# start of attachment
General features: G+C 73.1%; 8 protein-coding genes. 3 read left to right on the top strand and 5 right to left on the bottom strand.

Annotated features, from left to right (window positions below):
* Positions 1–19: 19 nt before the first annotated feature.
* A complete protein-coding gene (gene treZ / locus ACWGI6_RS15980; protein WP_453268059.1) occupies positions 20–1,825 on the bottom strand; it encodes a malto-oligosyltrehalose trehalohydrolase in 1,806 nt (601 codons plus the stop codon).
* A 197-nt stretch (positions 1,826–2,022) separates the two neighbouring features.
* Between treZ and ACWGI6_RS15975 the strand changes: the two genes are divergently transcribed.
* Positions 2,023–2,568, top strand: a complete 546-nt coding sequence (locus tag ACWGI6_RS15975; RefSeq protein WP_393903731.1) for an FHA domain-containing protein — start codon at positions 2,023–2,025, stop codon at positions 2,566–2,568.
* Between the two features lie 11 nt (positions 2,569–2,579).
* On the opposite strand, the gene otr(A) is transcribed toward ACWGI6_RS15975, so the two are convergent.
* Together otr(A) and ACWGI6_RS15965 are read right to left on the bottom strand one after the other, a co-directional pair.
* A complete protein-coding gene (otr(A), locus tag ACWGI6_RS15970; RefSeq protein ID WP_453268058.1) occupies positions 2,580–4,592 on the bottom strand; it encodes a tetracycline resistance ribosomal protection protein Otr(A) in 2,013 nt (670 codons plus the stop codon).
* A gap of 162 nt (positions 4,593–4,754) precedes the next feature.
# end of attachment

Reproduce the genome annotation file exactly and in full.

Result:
General features: G+C 73.1%; 8 protein-coding genes. 3 read left to right on the top strand and 5 right to left on the bottom strand.

Annotated features, from left to right (window positions below):
* Positions 1–19: 19 nt before the first annotated feature.
* A complete protein-coding gene (gene treZ / locus ACWGI6_RS15980; protein WP_453268059.1) occupies positions 20–1,825 on the bottom strand; it encodes a malto-oligosyltrehalose trehalohydrolase in 1,806 nt (601 codons plus the stop codon).
* A 197-nt stretch (positions 1,826–2,022) separates the two neighbouring features.
* Between treZ and ACWGI6_RS15975 the strand changes: the two genes are divergently transcribed.
* Positions 2,023–2,568, top strand: a complete 546-nt coding sequence (locus tag ACWGI6_RS15975; RefSeq protein WP_393903731.1) for an FHA domain-containing protein — start codon at positions 2,023–2,025, stop codon at positions 2,566–2,568.
* Between the two features lie 11 nt (positions 2,569–2,579).
* On the opposite strand, the gene otr(A) is transcribed toward ACWGI6_RS15975, so the two are convergent.
* Together otr(A) and ACWGI6_RS15965 are read right to left on the bottom strand one after the other, a co-directional pair.
* A complete protein-coding gene (otr(A), locus tag ACWGI6_RS15970; RefSeq protein ID WP_453268058.1) occupies positions 2,580–4,592 on the bottom strand; it encodes a tetracycline resistance ribosomal protection protein Otr(A) in 2,013 nt (670 codons plus the stop codon).
* A gap of 162 nt (positions 4,593–4,754) precedes the next feature.